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Palos Park Police Department Internet Crime Investigation Unit
**** Cyber Crime Alert ****

Holiday Season Cyber Scammers Target Victims
The Palos Park Police Department is reminding Residents this holiday season that cyber criminals continue to aggressively seek ways to steal money and personal information. Scammers are using several techniques to fool potential victims including sending unsolicited e-mails that contain attachments such as electronic greeting cards containing malware (malicious software), setting up spoofing websites that look like legitimate commercial sites, and unleashing phishing and vishing attacks where individuals receive e-mails asking for personal data.

In the greeting card scam, the cards, which are also referred to as e-cards or postcards, are being sent via spam. Like many other Internet fraud schemes, the criminals use social engineering tactics to entice the victim, claiming the card is from a family member or friend. Although there have been variations in the spam message and attached malware, generally the spam directs the recipient to click the link provided in the e-mail to view the e-card. Upon clicking the link, the recipient is unknowingly taken to a malicious webpage.

Spoofing scams are when criminals create a false or shadow copy of a real website or email in a way that misleads the recipient. All network traffic between the victim's browser and the shadow page are sent through the spoofer's machine. This allows the spoofer to acquire personal information, such as passwords, credit card numbers, and account numbers.

Even though the e-mail looks like the real thing, complete with authentic logos and working web links, it's a fake. The website where you're told to enter your account information is also fake. In some instances, really slick spoofers direct you to the genuine website, then pop up a window over the site that captures your personal information. The information entered does not go to the legitimate site, but rather to the spoofer's account. The information you entered will most likely be sold to criminals, who'll use it to ruin your credit and drain your account.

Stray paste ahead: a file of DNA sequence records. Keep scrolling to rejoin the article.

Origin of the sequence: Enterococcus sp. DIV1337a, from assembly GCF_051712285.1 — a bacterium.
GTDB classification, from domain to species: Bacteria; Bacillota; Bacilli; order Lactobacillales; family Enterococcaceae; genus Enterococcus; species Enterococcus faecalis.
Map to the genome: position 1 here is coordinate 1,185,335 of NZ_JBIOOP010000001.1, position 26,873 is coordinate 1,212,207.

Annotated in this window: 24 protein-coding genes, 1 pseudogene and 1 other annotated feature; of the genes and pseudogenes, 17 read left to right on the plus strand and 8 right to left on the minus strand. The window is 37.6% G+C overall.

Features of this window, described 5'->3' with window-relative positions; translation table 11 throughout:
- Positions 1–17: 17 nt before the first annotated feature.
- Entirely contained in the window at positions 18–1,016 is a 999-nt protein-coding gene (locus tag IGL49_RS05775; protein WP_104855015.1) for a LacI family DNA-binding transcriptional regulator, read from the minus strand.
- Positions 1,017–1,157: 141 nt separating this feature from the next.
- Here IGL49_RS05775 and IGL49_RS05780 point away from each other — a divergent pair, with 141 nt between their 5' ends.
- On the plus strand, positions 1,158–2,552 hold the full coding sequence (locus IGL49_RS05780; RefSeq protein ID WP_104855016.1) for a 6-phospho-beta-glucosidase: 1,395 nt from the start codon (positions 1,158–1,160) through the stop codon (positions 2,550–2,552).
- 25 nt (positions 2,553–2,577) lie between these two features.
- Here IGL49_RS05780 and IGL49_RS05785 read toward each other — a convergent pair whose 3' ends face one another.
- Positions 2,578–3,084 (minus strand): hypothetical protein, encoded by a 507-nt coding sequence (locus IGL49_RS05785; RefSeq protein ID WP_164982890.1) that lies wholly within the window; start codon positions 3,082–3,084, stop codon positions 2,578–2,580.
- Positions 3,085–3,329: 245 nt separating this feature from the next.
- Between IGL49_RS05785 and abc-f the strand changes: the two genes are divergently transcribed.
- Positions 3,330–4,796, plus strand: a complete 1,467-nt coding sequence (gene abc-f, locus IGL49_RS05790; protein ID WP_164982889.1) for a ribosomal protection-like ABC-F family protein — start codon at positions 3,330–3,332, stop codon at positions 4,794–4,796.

In phishing and vishing attacks, individuals report receiving e-mails or text messages indicating a problem with their account. They are directed to follow the link provided in the message to update their account or correct the problem. The link actually directs the individuals to a fraudulent website that looks legitimate where their personal information, such as account number and PIN, is compromised.

Other reported scams have included victims receiving an e-mail message asking them to complete an online survey. At the end of the survey, they are asked for their personal account information to allow funds to be credited to the account in appreciation for completing the survey. Providing this information will allow criminals to compromise the account.

Here are some tips you can use to avoid becoming a victim of cyber fraud:

  • Do not respond to unsolicited (spam) e-mail.
  • Do not click on links contained within an unsolicited email.